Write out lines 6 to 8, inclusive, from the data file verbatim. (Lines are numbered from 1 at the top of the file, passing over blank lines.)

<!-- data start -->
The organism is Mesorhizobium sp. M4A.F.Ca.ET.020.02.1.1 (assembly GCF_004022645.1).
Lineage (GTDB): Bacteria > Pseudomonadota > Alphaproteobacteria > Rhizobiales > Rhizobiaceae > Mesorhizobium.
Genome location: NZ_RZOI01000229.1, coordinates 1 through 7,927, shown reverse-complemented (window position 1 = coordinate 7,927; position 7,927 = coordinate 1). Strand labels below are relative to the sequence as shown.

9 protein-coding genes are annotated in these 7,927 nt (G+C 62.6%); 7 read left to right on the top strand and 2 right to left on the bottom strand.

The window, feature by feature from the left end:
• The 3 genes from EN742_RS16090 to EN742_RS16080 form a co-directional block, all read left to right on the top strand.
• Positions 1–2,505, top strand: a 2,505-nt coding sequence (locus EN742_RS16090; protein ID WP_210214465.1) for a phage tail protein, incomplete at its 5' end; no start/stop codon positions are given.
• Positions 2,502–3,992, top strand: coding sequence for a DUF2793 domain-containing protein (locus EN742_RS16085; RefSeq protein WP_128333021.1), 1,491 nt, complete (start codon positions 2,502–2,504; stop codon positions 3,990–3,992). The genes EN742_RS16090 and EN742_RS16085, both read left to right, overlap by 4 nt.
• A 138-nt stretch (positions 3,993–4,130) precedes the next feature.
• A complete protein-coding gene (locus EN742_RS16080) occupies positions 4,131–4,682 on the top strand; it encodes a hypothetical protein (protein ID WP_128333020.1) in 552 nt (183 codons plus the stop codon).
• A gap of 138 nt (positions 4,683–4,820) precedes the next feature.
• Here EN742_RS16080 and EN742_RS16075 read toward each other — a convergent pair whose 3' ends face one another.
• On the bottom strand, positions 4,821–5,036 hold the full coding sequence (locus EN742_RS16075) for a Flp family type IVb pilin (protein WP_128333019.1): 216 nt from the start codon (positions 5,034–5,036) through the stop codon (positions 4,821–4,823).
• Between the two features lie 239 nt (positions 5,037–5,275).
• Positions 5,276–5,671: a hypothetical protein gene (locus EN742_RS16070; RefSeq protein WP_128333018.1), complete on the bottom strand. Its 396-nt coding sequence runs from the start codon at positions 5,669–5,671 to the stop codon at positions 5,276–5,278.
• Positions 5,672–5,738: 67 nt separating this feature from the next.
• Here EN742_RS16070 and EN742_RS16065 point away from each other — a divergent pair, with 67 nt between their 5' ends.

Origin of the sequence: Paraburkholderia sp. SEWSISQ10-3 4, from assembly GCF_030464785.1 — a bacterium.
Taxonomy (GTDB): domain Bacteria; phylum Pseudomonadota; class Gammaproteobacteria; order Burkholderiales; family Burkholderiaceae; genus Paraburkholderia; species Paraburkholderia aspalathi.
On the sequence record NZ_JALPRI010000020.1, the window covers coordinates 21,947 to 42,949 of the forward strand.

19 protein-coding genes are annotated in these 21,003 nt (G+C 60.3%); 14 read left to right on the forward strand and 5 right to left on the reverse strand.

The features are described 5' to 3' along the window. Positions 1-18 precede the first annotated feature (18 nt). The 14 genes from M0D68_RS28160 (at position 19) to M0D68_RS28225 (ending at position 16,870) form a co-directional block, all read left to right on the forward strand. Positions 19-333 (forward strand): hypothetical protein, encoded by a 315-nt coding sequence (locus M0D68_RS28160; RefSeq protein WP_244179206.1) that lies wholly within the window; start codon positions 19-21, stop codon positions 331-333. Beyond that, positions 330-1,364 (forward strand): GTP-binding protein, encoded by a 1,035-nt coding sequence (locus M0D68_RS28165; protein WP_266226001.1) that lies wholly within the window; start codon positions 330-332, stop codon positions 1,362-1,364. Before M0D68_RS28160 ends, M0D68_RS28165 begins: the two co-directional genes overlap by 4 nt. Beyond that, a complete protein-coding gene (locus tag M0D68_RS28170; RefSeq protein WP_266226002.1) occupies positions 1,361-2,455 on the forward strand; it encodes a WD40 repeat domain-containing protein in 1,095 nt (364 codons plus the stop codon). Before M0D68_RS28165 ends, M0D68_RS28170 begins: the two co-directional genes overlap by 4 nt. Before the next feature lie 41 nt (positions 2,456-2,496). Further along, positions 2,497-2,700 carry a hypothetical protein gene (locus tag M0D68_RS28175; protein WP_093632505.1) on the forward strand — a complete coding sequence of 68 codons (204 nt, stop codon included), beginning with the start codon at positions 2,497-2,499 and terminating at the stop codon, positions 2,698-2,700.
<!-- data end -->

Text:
• The 3 genes from EN742_RS16090 to EN742_RS16080 form a co-directional block, all read left to right on the top strand.
• Positions 1–2,505, top strand: a 2,505-nt coding sequence (locus EN742_RS16090; protein ID WP_210214465.1) for a phage tail protein, incomplete at its 5' end; no start/stop codon positions are given.
• Positions 2,502–3,992, top strand: coding sequence for a DUF2793 domain-containing protein (locus EN742_RS16085; RefSeq protein WP_128333021.1), 1,491 nt, complete (start codon positions 2,502–2,504; stop codon positions 3,990–3,992). The genes EN742_RS16090 and EN742_RS16085, both read left to right, overlap by 4 nt.